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Doug Kass is out with a new article highlighting 10 reasons why equities will rally.   He’s a little late to the party compared to our friend “Walter Kurtz” who absolutely nailed the recent move with his “9 Reasons Equities Will Rally” back on December 16.  Nonetheless, Kass gives the bulls some good bullet points to chew on and the bears to rip apart (read the full piece here):

1. Poorly positioned market participants: Forget put/call ratios, Investors Intelligence and AAII readings — investors (of all shapes and sizes) are now negative and could be caught offside. Watch not what they say; watch what they do. And the dominant investors (retail and institutional/hedge funds) are underinvested and/or skewed disproportionately in a “flight to safety” into fixed income over equities.

2. Technical breakout: We closed trading on Mondayright at resistance in the major indices. Given the sharp rise in futures overnight (+12 handles), we will easily pierce through resistance at the open and break out of the recent trading range. This action will encourage technically based chasers of market momentum.

3. Big rotation: The rotation from high-octane, high-beta leadership (Priceline (PCLN),Google (GOOG), Baidu (BIDU), etc.) has investors poorly positioned. Google’s sudden weakness, in particular, has scared a number of hedgehoggers I know into materially raising cash in recent days.

4. Mispaced preoccupation with Europe: The European situation has improved. Timid policy response is moving toward “shock and awe” — yet investors are still scared to wake up every morning to rising sovereign bond yields, and that fear is keeping them sidelined.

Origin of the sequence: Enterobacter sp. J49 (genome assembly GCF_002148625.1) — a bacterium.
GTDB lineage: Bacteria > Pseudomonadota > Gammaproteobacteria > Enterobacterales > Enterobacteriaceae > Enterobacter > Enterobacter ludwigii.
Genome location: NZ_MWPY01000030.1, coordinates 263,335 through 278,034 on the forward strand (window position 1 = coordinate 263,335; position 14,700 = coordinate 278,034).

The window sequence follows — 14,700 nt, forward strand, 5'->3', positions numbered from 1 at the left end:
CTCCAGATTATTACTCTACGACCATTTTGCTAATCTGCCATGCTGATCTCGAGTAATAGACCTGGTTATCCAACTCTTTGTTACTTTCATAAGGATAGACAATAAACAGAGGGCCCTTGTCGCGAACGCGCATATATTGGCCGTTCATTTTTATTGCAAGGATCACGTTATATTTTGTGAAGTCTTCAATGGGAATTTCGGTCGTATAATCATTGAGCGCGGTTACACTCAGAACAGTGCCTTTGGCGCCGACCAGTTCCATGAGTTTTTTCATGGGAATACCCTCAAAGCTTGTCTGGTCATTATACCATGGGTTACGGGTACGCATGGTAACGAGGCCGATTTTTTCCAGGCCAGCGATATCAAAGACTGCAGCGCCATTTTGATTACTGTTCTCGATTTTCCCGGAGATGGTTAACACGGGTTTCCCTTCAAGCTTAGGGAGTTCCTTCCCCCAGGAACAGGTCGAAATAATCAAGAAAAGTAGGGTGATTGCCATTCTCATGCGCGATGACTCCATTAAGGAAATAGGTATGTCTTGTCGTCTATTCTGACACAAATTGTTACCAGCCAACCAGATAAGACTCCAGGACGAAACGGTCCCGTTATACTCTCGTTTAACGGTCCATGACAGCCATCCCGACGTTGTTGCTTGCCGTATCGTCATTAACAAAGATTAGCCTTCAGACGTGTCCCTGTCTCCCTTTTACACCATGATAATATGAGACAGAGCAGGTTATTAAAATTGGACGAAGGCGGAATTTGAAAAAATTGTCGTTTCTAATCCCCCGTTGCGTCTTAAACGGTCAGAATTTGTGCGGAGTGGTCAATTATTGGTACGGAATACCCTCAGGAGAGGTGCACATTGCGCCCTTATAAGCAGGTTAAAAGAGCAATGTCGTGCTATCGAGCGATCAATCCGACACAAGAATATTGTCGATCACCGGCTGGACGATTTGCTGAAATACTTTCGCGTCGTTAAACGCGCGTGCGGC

5. Recent earnings cuts discounted: Yesterday we heard on eight separate occasions onCNBC that earnings cuts are at a near-record level. But we heard it principally from those who failed to see a more worrisome economic and stock market climate (contraction in valuations) last year. Enough said.

6. Likely regime change in the U.S.: Though the odds of a Republican presidency have improved, most investors are ignoring this “market friendly” development that could occur within the next 12 months.

7. Better economic data: Consistently ignored have been improving domestic economic releases (PMI, consumer confidence, housing, automobile industry sales and jobs).

8. Contained geopolitical risks.

9. Market-friendly rates: Low interest rates around the world in 2012-13 mean that any model based on interest rates results in a very inexpensive market valuation.

10. Lower volatility: Crazy market swings scared off and alienated investors over the past year. Shouldn’t the recent collapse in volatility help bring back investor confidence?

Source: The Street.com


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